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The Rental Housing market is a competitive arena for those seeking a new residence. While it may look like there is a good pool of rentals on the market to choose from, there are even more house hunters out there vying for the same properties. Landlords often have to make a choice in applicants and money isn’t everything when it comes down to the final decision. Landlords want good responsible tenants who will care for their investment and won’t be a nuisance to their neighbors. So, how can you come out ahead of the crowd, when there are others just as financially qualified as you are?

1. Be professional in your contact with every landlord and property manager.
Begin each contact as if it were a business relationship, because in a way it is. Your first impression will be the biggest one for this relationship. It does not matter what form the contact is, phone, email and in person – they all the same – be professional. Treat your rental application as you would a job application. Fill in ALL of the blanks in writing and with proper sentences and grammar. If you need to, use spell check on your application before you submit it to the landlord. Keep in mind, that yours is not the only inquiry the landlord will receive. Given a choice of a blunt message stating “Hello, this is John Smith and I’m interested in the rental, please call me so I can get more information” or one that is well thought out and thorough “Good afternoon, my name is John Smith and I recently saw your rental listing. I would like the opportunity to ask you a little bit more about your rental property. Could you please call me when it is convenient for you, so we can discuss the rental? Here is my number (123) 555-1234. Thank you – again, my name is John Smith”. Make sure your email address looks professional as well – johnsmith@hotmail.com looks a lot more professional than jonluvs2party@hotmail.com. It is very easy to set up a free email account online. Plus, if you only use it for your house hunting, you can easily ignore it later on and the spam it will generate once you find your new place. While we’re on that subject, think about your answering machine or voice mail message. It too should be professional for those landlords that will be phoning you back. You can always change it back to party central once your house hunt is over.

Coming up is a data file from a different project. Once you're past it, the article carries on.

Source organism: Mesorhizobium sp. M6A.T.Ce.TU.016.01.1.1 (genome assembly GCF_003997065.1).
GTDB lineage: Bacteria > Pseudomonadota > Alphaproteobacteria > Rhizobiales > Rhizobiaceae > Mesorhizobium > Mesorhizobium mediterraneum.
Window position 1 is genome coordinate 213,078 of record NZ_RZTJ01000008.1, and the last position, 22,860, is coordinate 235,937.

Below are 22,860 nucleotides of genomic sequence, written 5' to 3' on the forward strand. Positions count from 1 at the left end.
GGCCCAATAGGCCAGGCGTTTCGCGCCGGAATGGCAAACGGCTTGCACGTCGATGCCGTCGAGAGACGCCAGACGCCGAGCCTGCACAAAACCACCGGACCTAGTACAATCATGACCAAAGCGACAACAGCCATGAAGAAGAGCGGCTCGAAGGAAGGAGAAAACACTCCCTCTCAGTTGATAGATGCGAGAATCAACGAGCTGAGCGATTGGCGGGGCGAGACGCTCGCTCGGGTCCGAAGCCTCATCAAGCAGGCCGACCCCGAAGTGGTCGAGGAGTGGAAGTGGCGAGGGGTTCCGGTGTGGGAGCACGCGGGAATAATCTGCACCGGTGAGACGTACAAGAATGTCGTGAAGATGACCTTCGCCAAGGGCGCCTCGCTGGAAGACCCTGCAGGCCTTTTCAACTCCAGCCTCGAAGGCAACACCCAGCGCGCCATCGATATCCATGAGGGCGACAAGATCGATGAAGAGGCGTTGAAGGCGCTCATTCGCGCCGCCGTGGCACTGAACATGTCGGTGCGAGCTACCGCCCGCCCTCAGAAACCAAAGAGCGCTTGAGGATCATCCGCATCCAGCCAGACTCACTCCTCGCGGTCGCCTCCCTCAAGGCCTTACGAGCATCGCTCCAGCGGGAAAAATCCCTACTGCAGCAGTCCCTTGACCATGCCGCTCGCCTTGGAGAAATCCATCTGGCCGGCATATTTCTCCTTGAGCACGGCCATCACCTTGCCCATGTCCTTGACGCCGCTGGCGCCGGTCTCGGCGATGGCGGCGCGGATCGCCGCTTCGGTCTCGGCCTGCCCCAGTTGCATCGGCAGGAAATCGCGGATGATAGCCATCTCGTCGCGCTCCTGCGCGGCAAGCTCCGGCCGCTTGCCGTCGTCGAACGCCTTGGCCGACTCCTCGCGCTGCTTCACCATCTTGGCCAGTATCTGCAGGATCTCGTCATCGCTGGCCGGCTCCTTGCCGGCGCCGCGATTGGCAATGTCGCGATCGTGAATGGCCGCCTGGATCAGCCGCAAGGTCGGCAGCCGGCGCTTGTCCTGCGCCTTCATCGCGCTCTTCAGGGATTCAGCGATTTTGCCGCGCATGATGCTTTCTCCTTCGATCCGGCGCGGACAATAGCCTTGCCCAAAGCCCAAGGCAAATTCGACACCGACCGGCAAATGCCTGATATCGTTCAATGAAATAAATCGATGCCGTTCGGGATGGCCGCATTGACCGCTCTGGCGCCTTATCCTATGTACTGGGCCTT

2. Be prepared with some inquisitive questions for the landlord. Plan out the questions you have for the landlord before you try to make contact. There is nothing worse than getting them on the phone and drawing a blank, or hanging up and remembering that you forgot to ask a key question. If you have a checklist prepared beforehand it will make you look more professional and serious about the property the landlord has to offer. In addition to the questions you will come up with on your own, some questions you may want to include are:

What reason did the last tenant give for leaving? This will give you some insight into any potential issues you may need to be aware of. Maybe the neighbor has an unruly child you need to consider in your decision.

Has this rental been vacant very long? You may be able to use this to your advantage later on and ask for a little less in the rental amount. The longer the rental has been on the market, the more willing the landlord may be willing to negotiate a little to get it filled with a quality tenant.

How many rentals do you have? Is this landlord a professional or a novice? Sometimes, landlords that have made renting properties into a business are less emotionally attached to the property and it may work in your favor.